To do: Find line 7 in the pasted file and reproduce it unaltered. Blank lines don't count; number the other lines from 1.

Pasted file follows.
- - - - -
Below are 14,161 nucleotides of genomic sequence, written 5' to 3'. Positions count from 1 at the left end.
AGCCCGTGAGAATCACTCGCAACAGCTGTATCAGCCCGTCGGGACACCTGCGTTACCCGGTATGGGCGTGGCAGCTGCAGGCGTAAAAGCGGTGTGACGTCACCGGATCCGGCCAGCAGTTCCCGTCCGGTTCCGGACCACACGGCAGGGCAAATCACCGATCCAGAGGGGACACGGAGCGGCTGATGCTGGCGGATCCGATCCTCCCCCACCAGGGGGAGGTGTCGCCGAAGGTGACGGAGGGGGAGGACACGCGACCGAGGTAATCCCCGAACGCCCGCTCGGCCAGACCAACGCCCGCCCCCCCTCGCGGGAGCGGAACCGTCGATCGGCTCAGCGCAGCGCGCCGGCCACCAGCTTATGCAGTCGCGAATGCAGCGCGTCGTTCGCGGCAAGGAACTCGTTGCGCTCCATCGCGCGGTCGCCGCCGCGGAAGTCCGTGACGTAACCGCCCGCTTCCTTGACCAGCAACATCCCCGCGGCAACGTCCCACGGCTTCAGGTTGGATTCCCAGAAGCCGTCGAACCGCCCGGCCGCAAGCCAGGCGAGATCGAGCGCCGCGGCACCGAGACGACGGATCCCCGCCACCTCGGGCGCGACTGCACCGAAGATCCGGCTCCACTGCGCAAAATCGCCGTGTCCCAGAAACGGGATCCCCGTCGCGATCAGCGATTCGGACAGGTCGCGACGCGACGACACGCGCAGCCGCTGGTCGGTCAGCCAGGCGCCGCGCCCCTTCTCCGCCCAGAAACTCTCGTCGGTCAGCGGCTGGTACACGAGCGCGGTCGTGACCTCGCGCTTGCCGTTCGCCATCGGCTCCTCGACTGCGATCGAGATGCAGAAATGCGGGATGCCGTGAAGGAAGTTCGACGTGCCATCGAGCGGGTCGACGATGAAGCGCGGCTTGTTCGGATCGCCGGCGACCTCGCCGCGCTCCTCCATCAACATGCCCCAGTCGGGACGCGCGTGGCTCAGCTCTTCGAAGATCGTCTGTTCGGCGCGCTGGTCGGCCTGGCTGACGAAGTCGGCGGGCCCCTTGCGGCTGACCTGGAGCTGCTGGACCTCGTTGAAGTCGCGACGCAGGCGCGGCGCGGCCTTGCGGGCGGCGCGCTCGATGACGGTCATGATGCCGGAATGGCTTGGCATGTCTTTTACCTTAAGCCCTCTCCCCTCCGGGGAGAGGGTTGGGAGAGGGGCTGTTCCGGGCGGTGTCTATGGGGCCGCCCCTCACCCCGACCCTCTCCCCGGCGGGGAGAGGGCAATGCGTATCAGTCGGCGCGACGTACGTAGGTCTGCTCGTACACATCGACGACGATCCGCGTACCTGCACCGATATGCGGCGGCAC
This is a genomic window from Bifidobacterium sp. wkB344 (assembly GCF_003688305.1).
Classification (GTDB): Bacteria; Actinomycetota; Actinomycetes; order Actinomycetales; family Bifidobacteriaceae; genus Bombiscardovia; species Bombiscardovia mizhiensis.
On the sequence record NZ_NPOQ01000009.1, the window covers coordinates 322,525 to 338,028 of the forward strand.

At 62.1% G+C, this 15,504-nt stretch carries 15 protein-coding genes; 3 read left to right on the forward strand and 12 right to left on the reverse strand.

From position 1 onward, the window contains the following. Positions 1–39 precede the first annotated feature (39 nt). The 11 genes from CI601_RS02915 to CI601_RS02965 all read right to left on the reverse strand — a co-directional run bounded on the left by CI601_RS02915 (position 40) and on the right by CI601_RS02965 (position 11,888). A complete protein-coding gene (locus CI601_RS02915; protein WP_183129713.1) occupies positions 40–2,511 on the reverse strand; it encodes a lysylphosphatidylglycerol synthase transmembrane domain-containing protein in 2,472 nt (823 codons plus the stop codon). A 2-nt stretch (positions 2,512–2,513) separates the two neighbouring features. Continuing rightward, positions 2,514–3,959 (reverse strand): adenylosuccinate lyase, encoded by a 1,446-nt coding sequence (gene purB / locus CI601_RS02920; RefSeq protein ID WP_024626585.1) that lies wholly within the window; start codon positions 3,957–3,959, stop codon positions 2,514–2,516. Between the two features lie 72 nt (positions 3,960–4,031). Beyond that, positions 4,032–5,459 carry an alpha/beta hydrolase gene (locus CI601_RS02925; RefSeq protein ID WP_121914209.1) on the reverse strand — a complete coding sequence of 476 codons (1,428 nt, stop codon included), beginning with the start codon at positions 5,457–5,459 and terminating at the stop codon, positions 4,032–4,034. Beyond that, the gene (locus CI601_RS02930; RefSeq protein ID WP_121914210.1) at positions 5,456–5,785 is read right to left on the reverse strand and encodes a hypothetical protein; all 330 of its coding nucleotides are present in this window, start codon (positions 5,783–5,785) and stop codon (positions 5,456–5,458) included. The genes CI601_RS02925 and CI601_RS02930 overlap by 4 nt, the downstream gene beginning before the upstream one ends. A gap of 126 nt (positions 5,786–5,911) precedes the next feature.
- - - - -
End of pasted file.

From position 1 onward, the window contains the following. Positions 1–39 precede the first annotated feature (39 nt). The 11 genes from CI601_RS02915 to CI601_RS02965 all read right to left on the reverse strand — a co-directional run bounded on the left by CI601_RS02915 (position 40) and on the right by CI601_RS02965 (position 11,888). A complete protein-coding gene (locus CI601_RS02915; protein WP_183129713.1) occupies positions 40–2,511 on the reverse strand; it encodes a lysylphosphatidylglycerol synthase transmembrane domain-containing protein in 2,472 nt (823 codons plus the stop codon). A 2-nt stretch (positions 2,512–2,513) separates the two neighbouring features. Continuing rightward, positions 2,514–3,959 (reverse strand): adenylosuccinate lyase, encoded by a 1,446-nt coding sequence (gene purB / locus CI601_RS02920; RefSeq protein ID WP_024626585.1) that lies wholly within the window; start codon positions 3,957–3,959, stop codon positions 2,514–2,516. Between the two features lie 72 nt (positions 3,960–4,031). Beyond that, positions 4,032–5,459 carry an alpha/beta hydrolase gene (locus CI601_RS02925; RefSeq protein ID WP_121914209.1) on the reverse strand — a complete coding sequence of 476 codons (1,428 nt, stop codon included), beginning with the start codon at positions 5,457–5,459 and terminating at the stop codon, positions 4,032–4,034. Beyond that, the gene (locus CI601_RS02930; RefSeq protein ID WP_121914210.1) at positions 5,456–5,785 is read right to left on the reverse strand and encodes a hypothetical protein; all 330 of its coding nucleotides are present in this window, start codon (positions 5,783–5,785) and stop codon (positions 5,456–5,458) included. The genes CI601_RS02925 and CI601_RS02930 overlap by 4 nt, the downstream gene beginning before the upstream one ends. A gap of 126 nt (positions 5,786–5,911) precedes the next feature.